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01st Sep 2022

Family go on spending spree after they’re handed $10.4 million instead of $100 refund

Charlie Herbert

One of their purchases was a mansion with a home cinema

An Australian woman and her family went on a multi-million dollar spending spree after they were accidentally given $10.4 million (£6.1m) instead of a $100 (£60) refund.

Melbourne resident Thevamanogari Manivel had been set to receive the $100 refund from cryptocurrency exchange platform in May last year.

But in a massive misstep, the website handed her more than $10m.

Manivel was in no doubt about what to do next, and it wasn’t hand the money back. She decided to call up her family, including her daughter and her sister, Thilagavathy Gangadory, and dished the money out between them.

For seven months, they lived like millionaires, with Manivel even purchasing a $1.35 million (£800k) mansion for her sister, featuring four bedrooms, four bathrooms and a home gym and cinema.

It all came crashing down in December last year though, when a routine audit led to realising what had happened.

Manivel purchased a $1.35 million mansion [pictured] for her sister (Barry Plant/Gladstone Park)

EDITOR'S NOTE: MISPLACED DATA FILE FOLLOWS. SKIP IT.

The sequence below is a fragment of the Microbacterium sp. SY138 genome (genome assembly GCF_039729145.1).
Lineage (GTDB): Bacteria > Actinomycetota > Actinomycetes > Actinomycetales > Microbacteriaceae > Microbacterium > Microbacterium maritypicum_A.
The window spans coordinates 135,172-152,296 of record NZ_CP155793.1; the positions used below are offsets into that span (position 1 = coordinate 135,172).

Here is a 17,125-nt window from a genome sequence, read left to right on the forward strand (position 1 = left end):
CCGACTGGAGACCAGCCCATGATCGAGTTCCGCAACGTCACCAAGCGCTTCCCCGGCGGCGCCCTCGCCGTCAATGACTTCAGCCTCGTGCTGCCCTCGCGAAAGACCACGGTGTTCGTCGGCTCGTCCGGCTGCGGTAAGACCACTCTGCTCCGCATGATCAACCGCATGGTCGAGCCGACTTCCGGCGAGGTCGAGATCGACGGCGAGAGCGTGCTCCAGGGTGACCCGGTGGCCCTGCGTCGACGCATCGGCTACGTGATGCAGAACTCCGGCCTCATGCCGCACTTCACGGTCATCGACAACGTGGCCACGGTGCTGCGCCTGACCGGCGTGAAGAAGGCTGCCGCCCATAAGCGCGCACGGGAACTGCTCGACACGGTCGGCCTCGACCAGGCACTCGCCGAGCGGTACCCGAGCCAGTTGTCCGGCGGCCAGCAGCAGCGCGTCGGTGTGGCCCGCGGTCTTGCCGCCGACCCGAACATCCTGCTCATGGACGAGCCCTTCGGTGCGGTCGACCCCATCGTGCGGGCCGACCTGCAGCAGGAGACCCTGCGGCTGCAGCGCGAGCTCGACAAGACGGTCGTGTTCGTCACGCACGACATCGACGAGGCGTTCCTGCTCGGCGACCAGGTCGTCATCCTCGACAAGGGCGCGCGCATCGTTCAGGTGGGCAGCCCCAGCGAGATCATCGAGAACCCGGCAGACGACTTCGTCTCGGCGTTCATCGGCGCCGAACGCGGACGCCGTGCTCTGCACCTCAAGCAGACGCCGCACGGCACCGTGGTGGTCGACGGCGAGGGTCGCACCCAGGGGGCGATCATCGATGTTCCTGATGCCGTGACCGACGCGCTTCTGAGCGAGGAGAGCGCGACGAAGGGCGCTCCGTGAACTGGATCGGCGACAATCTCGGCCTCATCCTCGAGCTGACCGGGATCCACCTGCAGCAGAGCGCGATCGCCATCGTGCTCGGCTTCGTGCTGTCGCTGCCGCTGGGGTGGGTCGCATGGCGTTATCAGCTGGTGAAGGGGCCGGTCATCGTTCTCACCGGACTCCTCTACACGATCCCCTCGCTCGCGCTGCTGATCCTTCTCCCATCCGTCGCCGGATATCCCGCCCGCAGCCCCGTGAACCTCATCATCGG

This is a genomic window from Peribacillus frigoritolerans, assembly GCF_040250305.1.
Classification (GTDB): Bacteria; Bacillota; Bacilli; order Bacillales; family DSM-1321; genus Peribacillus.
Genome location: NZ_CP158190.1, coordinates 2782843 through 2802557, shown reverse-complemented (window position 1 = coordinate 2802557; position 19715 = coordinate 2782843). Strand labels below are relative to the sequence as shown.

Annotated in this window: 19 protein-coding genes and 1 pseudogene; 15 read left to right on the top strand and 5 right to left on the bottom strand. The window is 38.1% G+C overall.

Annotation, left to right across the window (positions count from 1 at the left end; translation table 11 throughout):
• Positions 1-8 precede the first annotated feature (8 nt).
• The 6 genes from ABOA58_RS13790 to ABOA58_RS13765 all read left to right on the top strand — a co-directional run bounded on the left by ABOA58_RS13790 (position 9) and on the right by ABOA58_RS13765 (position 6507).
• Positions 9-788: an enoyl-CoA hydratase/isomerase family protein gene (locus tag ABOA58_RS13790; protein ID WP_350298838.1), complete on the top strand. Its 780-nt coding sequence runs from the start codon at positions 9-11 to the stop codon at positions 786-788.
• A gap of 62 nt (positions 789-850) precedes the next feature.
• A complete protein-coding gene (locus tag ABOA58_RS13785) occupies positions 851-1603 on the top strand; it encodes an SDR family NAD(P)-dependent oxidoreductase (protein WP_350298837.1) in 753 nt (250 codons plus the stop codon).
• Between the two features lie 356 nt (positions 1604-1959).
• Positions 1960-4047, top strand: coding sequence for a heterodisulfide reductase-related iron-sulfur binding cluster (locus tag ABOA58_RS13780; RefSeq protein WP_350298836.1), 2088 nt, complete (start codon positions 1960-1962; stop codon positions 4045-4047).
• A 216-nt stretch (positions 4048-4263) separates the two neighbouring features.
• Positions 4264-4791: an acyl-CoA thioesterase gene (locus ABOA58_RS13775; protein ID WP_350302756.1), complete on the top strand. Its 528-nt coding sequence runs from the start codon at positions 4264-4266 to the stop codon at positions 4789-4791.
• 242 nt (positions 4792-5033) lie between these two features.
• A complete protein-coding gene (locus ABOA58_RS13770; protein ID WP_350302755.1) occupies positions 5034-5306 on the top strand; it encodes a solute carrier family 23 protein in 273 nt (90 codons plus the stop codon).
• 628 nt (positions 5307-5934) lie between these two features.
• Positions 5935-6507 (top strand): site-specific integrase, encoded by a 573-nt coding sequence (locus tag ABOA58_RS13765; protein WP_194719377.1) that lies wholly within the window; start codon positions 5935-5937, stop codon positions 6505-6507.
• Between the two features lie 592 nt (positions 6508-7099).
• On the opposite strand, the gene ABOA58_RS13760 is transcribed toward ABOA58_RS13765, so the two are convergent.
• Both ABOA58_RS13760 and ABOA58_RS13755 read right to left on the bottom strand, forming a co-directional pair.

Manivel and Gangadory are now facing legal action and have been ordered to pay a significant sum of the money back – with interest.

Manivel’s accounts were frozen in February, but she had already transferred most of the money to a different joint account and handed a large sum to her daughter.

Gangadory also was subjected to freezing orders on her accounts after it was revealed that she had become the registered owner of the mansion in Craigieburn, Daily Mail Australia reports.

Last Friday, her and her legal team failed to show up to court for the legal case against them, resulting in the Victorian Supreme Court ruling in favour of

Justice James Dudley Elliott ordered Manivel’s sister to pay back the full cost of the house, plus interest, to the tune of $1.35 million plus $27,369 (£16,130).

He said: “It is established that the Craigieburn property was acquired with funds traceable to the wrongful payment and would never have been in Gangadory’s hands if the wrongful payment had not been made.

“Thus, Gangadory was unjustly enriched by receiving the purchase price of the Craigieburn property out of the wrongful payment.”

The judge added: “Accordingly, I was satisfied that the orders relating to the sale of the Craigieburn property were appropriate.”

Separate cases are underway against other defendants to locate the rest of the missing millions.

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